Malaysian Airlines flight 370 from Kuala Lumpur to Beijing has been missing since early Saturday, March 8 when its signal disappeared from flight radars. The Malaysian government has said that the Boeing 777, carrying 239 passengers and crew, was intentionally diverted from its flight path less than two hours after taking off. The state’s Department of Civil Aviation announced that ‘pings’ were picked up from the jetliner six hours after military radar had last detected it over the Strait of Malacca at 02:15 on March 8. Nothing has been heard or seen from the plane since, by any of the satellite and radar equipment, both commercial and military, in any of the countries on the jet’s possible flight path. In the age of technological advances beyond anything the world has seen before, it seems unbelievable that something as big as a Boeing 777 can get lost and stay lost for almost two weeks. People all around the world can be tracked using signals from their electronic devices, but a plane with 239 people on board seems to have been misplaced?
As with any tragic and unexplainable event before this, such as the disappearance of Air France flight 447 on route from Rio de Janeiro to Paris, which crashed into the Atlantic Ocean on June 1, 2009, theories as to what really happened abound. What adds to the mystery is the fact that nothing from the missing Malaysian flight has been discovered, no debris has been found so far; debris from the Air France flight was spotted by search teams on June 2, 2009, a day after the plane went missing. In order to find a clue into what happened, Malaysian authorities, along with the governments of 26 other states, such as China, Singapore, Thailand, Kazakhstan, and Australia, have been conducting an international search of an unprecedented scale. The current land-and-sea search is concentrated on an area the size of Australia, but investigators do not yet have a clear motive.
The authorities are convinced, though, that someone with deep knowledge of commercial navigation systems and the Boeing 777 – 200ER purposefully diverted the flight off its course. Possible debris has been spotted off the Western coast of Australia, near Perth, by commercial satellites. Two objects – one about 24m in length and the other about 5m – can be seen in images provided by the satellites, but it is difficult to determine with certainty what those objects are. The debris was spotted earlier in the week floating in one of the most remote spots on the planet; while search crews make their way to the location, experts say the ocean currents could have easily moved the objects miles off course by the time ships and aircraft reach the area.
While the land-and-sea search continues, numerous theories as to what could have taken place aboard Flight MH370 have been advanced. These range from the jet landing on the Andaman Islands unnoticed by military radar, which could have been switched off, to its hiding in the shadows of another commercial airliner to avoid detection, specifically Singapore Airlines flight 68 en route to Spain.
The theory of terrorism is also on the list and it has attracted a lot of attention from commentators. Memories of terrorist attacks using commercial aircraft, specifically the events of 9/11, are still painfully present. Experts and authorities, however, have dismissed terrorism as a likely cause for the flight’s disappearance as there was no ‘chatter’ caught by surveillance related to a potential terrorist attack. As well, no known organizations in the area are thought to have the capacity to carry out such an attack and, to date, no group has claimed responsibility.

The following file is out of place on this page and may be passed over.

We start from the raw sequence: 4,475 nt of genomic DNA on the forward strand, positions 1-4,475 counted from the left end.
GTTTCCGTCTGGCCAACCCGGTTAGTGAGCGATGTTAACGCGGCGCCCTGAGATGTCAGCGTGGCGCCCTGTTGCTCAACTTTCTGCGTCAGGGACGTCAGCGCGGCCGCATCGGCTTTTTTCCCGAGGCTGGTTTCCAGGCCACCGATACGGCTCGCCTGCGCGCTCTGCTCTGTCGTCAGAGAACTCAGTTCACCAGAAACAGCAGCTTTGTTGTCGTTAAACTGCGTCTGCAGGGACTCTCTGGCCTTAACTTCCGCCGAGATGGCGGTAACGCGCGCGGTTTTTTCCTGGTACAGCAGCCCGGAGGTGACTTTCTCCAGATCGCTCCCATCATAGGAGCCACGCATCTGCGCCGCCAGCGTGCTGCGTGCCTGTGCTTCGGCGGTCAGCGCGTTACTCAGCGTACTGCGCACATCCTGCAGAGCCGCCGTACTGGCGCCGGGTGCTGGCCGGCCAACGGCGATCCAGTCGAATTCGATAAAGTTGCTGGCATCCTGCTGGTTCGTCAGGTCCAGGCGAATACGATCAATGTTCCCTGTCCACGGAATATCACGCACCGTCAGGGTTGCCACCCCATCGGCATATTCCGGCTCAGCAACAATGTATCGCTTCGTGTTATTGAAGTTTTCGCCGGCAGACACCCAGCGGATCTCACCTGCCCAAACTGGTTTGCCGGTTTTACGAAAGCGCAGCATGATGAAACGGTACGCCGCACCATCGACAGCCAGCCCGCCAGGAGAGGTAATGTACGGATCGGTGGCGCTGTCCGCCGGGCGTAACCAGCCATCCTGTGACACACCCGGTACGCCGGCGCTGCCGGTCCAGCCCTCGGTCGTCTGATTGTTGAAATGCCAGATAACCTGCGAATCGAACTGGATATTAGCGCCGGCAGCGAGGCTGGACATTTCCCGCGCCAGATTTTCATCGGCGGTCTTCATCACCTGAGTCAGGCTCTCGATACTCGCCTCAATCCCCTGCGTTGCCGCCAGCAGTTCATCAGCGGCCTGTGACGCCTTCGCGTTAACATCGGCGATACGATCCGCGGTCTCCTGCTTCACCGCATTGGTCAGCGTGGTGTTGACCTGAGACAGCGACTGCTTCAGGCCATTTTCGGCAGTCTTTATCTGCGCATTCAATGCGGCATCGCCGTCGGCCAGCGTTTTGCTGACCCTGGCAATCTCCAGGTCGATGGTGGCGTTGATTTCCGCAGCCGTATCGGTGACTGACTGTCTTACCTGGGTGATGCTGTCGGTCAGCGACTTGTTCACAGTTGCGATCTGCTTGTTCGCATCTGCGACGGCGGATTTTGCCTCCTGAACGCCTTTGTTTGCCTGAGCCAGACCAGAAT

The only support for the theory seems to be a flight simulator the captain of MH370, Zaharie Ahmad Shah, had built in his home; several files of flight simulations were deleted from the program last month and authorities are trying to determine whether these were of any relevance. So far the investigation established that Captain Shah, who joined Malaysia Airlines in 1981 and had more than 18,000 hours of flight experience, was known as a sociable and caring individual dedicated to his job. Background checks into all other crew and passengers have not raised any concerns either.
Despite the fact that terrorism does not seem to be a likely cause of the Malaysian airliner’s disappearance, the immediate attention the theory received raises important questions. In the post-9/11 world, the governments of several Western states have waged a prolonged ‘war on terror’ in Afghanistan and Iraq at a high material and physical cost of lives. All the losses were supposed to make the world a safer place, but as Patrick Cockburn, a commentator for the Independent, points out “the spectacular resurgence of al Qaeda and its offshoots has happened despite the huge expansion of American and British intelligence services and their budgets after 9/11”. Has the ‘war on terror’ produced the desired results? Has the world been made a safer place with the death of al Qaeda’s leader Osama bin Laden? No one has a definite answer to these and other similar questions. What is clear is that terrorist attacks have steadily grown in number in the past several decades; the latest available data shows the number to be over 8,000 attacks worldwide in late 2010. Not every attack had fatalities or injuries, but they took place in various locations around the world, reminding us that the ‘war on terror’ and the methods used to fight it, were not as successful as we may believe.
So while the families of those aboard Malaysian Airlines flight 370 wait for new information, authorities continue to explore various theories in the hope of explaining how a Boeing 777 can remain lost for close to two weeks. As vast as this world is, a jet of that size is not small either. Theories of what happened are numerous, including terrorism, so finding out what really happened remains a top priority.